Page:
Appeal by defendant from McHugh, Judge. Order entered 30 October 1978 in District Court, Rockingham County. Heard in the Court of Appeals 21 September 1979.
Wells, Judge. Judges Arnold and Webb concur.
Defendant presents four assignments of error. We shall deal with them in the order presented.
Defendant assigns as error the trial court's action entering a judgment by default against the defendant. The default judgment was entered by the trial judge, in session, upon a motion by plaintiff for judgment following defendant's failure to respond to a request for admissions or to answer interrogatories duly served
upon him. Defendant was duly served with notice that plaintiff was seeking judgment against him and that the motion was scheduled for hearing on 16 October 1978. The matter was not heard on 16 October 1978 and defendant was duly served with notice that it would be heard on 30 October 1978. The defendant had adequate notice and ample time to respond. He did not. Under such circumstances, plaintiff was not required to obtain prior entry of default before the Clerk. There was no procedural error in the entry of default by the trial judge. Whitaker v. Whitaker, 16 N.C. App. 432, 192 S.E.2d 80 (1972).
The defendant also maintains that the trial court erred in ordering the defendant to pay the sum of $2,500 to plaintiff for reimbursement of medical expenses incurred by plaintiff. The trial judge found as facts: that defendant was obligated under a prior consent order to provide health insurance coverage for plaintiff, which he had failed to do; that plaintiff had incurred necessary medical expenses of $3,500, $2,500 of which would have been paid by insurance had the ordered coverage been in effect; and that defendant was reasonably able to pay for the insurance. During the marriage defendant, as husband, was under the common law duty to support his wife, and such support included the payment of her necessary medical expenses. Bowen v. Daugherty, 168 N.C. 242, 84 S.E. 265 (1915). The portion of the order of 19 September 1975 requiring defendant to maintain hospital insurance for plaintiff was in effect an award of alimony -- a continuation of support. See, Mitchell v. Mitchell, 270 N.C. 253, 154 S.E.2d 71 (1967); Martin v. Martin, 26 N.C. App. 506, 216 S.E.2d 456 (1975). The trial court's order under review here was no more than an enforcement of that award.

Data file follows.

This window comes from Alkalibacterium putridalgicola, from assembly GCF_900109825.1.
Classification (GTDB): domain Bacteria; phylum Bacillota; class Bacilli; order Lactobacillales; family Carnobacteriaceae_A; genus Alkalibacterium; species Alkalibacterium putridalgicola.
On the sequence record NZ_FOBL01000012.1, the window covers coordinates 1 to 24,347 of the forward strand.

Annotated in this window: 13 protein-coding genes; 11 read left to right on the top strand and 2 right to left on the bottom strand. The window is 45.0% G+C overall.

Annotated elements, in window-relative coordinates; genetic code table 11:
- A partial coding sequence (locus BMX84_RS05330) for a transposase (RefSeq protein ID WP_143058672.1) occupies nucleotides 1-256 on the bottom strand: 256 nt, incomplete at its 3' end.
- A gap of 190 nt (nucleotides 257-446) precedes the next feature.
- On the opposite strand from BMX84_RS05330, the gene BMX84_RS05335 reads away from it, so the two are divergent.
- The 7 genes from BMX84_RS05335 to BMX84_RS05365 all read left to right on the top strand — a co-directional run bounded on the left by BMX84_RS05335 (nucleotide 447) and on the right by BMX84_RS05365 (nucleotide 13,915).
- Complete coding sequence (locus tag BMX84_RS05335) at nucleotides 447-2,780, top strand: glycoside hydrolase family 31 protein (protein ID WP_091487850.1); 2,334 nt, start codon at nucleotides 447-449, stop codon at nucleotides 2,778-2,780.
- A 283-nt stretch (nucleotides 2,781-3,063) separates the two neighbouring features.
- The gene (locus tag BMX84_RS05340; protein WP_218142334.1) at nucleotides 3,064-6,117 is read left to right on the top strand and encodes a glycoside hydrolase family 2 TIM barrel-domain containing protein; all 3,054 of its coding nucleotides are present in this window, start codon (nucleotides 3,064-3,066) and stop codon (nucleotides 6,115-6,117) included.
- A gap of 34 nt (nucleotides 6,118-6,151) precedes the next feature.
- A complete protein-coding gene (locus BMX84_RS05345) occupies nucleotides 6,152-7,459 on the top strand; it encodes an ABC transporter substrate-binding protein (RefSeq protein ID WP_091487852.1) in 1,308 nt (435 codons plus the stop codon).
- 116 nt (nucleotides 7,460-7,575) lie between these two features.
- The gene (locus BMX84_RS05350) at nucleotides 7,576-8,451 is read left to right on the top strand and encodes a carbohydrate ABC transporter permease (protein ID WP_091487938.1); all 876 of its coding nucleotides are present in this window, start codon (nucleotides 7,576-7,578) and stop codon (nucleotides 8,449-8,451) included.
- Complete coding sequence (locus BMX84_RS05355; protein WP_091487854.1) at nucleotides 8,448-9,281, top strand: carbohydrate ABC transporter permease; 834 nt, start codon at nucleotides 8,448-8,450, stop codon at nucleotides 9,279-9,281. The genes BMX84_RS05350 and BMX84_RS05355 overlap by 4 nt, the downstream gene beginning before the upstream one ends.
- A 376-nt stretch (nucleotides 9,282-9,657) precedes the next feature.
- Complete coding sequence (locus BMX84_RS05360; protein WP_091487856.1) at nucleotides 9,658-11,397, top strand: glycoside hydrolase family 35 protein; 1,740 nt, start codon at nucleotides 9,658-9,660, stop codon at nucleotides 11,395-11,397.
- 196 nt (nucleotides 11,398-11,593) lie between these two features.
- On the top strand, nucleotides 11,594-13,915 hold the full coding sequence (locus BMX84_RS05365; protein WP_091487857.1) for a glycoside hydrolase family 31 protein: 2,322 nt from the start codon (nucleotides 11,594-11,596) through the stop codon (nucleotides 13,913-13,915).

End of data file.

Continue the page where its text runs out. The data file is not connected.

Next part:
Defendant additionally contends that the trial court erred in ordering the defendant to increase his alimony payments to plaintiff from $30 to $50. An order for alimony may be modified at any time upon a motion in the cause and a showing of changed circumstances by either party. G.S. 50-16.9. Under the statute a spouse may obtain a modification of the order for permanent alimony upon a showing of changed circumstances, even though the order was by consent. Seaborn v. Seaborn, 32 N.C. App. 556, 233 S.E.2d 67 (1977). The trial judge found that the condition, estate, and earning capacity of the defendant had substantially increased since the time of the entry of the consent order of 9 September
1975, that defendant's accustomed standard of living was substantially better than that which he enjoyed at the time of said consent order; that plaintiff's estate, earning capacity, condition and accustomed standard of living had steadily declined since the time of said consent order; and that defendant was reasonably able to pay and plaintiff was in reasonable need of alimony at the rate of $50 per week. The record supports these findings of fact.
Plaintiff served on defendant a request for admissions on 5 September 1978, in which the necessary elements of a change in circumstances were set forth. At the time of the hearing of 30 October 1978, the request remained unanswered by defendant and thus was admitted. G.S. 1A-1, Rule 36(a). The amount of alimony awarded by the trial court will be disturbed only upon a showing of abuse of discretion. Teague v. Teague, 272 N.C. 134, 157 S.E.2d 649 (1967); Upchurch v. Upchurch, 34 N.C. App. 658, 239 S.E.2d 701 (1977), disc. rev. denied, 294 N.C. 363, 242 S.E.2d 634 (1978); Gibson v. Gibson, 24 N.C. App. 520, 211 S.E.2d 522 (1975). Based on the record before us, we cannot say that the trial judge abused his discretion.
Defendant's fourth assignment of error concerns the award of $750 in counsel fees to plaintiff. This court has held in numerous cases that the award of counsel fees in an alimony action must be supported by sufficient findings of fact. Upchurch v. Upchurch, supra; Austin v. Austin, 12 N.C. App. 286, 183 S.E.2d 420 (1971). The findings in the case before us do not meet the test. The trial judge made no findings of fact, simply concluding that $750 was a "reasonable attorney [ sic ] fee under the circumstances of this case." This matter must, therefore, be remanded for appropriate findings on the issue of a reasonable attorney's fee.
As to defendant's first, second and third assignments of error, we find no error; as to defendant's fourth ...